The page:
De Forbin not able to rally his Siamese soldiers, got upon a bastion from where he ordered musket fire upon the Makassars, the latter being master
of the battlefield. Finding nobody anymore to kill they retired to the river, went aboard their galley, set fire to it and returned ashore, armed with
lances. (15) They burnt all the barracks of the soldiers and marched along the riverside killing everybody they found on their passage without
distinction. De Forbin went in pursuit on a galley with 20 musketeers, overtook the Makassars about a league from the fort, and forced them to go
farther away from the riverside, whereupon he decided to return to the fort.
The six Makassars who had passed to the other side, entrenched in a monastery and killed all the monks. De Forbin with eighty soldiers with lances
arrived at the place but found the convent set on fire by the Siamese soldiers. The Makassars hid in the thick grass, but de Forbin and his troops
were able to kill five. A sixth Makassar still behind, a young boy who left his dagger in the body of a monk and was as thus disarmed, was stabbed
by the exasperated Siamese in a thousand places.
Arriving back at the fort, de Forbin reorganised. He found that he had lost 366 men, while the Makassars 17 (six killed in the pavilion, six near the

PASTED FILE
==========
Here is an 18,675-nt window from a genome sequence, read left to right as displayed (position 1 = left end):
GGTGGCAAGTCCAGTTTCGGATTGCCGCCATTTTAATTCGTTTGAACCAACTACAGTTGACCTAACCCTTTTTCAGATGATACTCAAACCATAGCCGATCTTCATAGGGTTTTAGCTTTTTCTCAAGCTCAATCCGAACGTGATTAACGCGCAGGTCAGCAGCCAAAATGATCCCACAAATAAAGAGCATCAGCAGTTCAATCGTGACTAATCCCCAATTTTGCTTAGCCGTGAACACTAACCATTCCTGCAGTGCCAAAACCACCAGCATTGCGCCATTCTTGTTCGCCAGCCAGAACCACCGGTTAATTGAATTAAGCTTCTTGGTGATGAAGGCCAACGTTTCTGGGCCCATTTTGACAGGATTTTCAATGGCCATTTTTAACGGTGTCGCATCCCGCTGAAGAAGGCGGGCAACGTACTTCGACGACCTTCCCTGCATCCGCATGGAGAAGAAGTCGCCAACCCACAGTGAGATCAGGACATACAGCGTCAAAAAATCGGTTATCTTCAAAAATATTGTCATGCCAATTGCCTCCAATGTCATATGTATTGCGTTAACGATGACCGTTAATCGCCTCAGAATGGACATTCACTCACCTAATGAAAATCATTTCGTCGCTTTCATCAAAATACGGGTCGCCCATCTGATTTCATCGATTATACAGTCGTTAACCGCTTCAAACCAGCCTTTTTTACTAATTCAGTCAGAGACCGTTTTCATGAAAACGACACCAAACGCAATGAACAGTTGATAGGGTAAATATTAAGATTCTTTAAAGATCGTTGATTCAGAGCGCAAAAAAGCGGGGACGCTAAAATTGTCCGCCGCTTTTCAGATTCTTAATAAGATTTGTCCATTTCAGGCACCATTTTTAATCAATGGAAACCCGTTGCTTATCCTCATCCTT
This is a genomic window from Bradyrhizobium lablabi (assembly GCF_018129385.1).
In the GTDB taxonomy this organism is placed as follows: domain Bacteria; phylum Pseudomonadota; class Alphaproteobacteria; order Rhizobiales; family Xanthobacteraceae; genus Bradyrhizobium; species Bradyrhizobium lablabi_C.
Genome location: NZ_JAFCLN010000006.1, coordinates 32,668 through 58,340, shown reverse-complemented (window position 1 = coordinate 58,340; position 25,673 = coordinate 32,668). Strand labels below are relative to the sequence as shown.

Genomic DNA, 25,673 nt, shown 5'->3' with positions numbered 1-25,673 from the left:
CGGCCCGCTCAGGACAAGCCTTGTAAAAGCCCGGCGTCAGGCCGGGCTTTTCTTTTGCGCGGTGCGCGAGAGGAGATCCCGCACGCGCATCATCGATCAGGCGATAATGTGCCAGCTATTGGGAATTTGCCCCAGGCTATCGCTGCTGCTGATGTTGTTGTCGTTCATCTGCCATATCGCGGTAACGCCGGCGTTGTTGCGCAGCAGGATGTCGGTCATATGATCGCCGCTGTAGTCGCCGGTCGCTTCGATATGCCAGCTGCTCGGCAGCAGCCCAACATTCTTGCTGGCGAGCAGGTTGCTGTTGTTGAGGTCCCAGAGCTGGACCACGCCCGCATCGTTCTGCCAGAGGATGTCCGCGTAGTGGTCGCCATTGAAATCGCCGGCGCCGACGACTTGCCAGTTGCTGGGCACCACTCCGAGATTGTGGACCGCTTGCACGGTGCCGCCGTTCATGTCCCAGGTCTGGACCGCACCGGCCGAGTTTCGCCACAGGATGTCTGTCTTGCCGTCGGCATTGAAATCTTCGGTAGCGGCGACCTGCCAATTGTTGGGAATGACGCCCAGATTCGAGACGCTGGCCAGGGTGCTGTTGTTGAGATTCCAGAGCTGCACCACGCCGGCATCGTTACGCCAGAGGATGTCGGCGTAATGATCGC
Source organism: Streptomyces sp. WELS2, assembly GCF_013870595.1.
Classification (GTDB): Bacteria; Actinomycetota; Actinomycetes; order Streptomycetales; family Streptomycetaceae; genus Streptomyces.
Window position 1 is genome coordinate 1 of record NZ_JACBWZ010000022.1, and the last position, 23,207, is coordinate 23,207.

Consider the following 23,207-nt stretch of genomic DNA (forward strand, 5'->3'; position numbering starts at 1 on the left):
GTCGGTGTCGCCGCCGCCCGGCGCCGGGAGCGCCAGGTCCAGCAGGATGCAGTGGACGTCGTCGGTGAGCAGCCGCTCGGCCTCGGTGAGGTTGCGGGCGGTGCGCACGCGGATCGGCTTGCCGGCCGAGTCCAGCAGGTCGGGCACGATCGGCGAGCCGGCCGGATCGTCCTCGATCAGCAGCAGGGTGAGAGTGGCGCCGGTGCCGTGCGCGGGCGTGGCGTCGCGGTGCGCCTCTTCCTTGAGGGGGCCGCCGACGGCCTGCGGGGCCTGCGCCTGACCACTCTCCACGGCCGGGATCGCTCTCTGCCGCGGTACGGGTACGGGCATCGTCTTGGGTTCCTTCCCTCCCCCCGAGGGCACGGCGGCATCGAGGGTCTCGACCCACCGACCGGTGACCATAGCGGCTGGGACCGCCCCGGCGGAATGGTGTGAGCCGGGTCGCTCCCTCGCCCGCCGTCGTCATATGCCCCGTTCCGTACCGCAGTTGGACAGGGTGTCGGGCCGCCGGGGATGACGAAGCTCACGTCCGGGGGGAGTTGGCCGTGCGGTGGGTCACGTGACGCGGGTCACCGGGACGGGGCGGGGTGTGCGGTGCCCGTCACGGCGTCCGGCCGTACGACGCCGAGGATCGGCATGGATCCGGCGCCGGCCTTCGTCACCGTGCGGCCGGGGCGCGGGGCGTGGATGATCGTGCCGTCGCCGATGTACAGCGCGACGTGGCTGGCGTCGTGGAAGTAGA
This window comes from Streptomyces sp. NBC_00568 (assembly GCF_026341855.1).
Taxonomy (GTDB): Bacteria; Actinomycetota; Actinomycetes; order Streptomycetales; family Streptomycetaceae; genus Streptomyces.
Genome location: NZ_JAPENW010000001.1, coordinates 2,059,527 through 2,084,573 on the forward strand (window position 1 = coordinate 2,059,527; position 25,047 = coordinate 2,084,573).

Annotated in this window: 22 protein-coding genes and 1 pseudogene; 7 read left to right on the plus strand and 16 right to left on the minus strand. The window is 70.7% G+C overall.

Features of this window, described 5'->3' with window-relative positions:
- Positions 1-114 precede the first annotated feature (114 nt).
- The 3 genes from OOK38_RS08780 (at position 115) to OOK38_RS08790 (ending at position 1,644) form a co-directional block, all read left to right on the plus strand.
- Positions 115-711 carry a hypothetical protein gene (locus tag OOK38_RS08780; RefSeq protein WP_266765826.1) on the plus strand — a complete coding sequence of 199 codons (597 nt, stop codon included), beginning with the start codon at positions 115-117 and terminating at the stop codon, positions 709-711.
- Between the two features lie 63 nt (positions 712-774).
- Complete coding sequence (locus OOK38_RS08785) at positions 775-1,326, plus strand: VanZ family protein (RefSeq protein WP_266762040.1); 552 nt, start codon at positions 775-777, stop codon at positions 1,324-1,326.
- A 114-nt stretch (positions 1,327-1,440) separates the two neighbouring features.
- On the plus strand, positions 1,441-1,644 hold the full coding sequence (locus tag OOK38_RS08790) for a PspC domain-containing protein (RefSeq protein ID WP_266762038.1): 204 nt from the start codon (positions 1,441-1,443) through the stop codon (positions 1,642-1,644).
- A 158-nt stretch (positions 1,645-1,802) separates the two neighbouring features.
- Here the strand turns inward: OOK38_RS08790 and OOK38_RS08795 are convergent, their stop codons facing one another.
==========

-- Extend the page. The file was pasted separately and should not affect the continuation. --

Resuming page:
monastery and five on the battlefield). Two weeks later 3 more were caught about 2 leagues from Bangkok. Of the 3 caught, 2 were converted to
Christianism, baptised by the missionary priest Etienne Manuel (1662-1693) and died of their wounds shortly after. The third one was beheaded.
Another week later 17 others were killed, being no party as they were starved. All the rest perished in the woods or died from their wounds. All the
Makassar's heads were staked upon poles at Bangkok.
Continued - Part 4
1. Following Claude de Bèze, it was the eldest half-brother Prince Aphaithot, who was involved.
2. I presume these Princes of Champa were probably the brothers of Po Saut, King of Paduranga (called Ba Tranh by the Nguyen - reign 1660-
1692, who apparently forged an alliance with Siam in 1682). Paduranga (Phan Rang) was the last stronghold of the Chams.
3. Likely the omen referred to, is the total lunar eclipse in the morning of 11 December 1685 and observed by King Narai at the Kraison Siharat
residential hall at Thale Chup Son in Lopburi.
4. In the account of Muhammad Rabi Ibn Muhammad Ibrahim is mentioned that three Makassars disapproving the plot, betrayed the rebellion. (O’
5. This location can be found on Valentyn’s map "Groote Siamse Rievier Me-Nam Of Te Moeder Der Wateren In haren loop met de vallende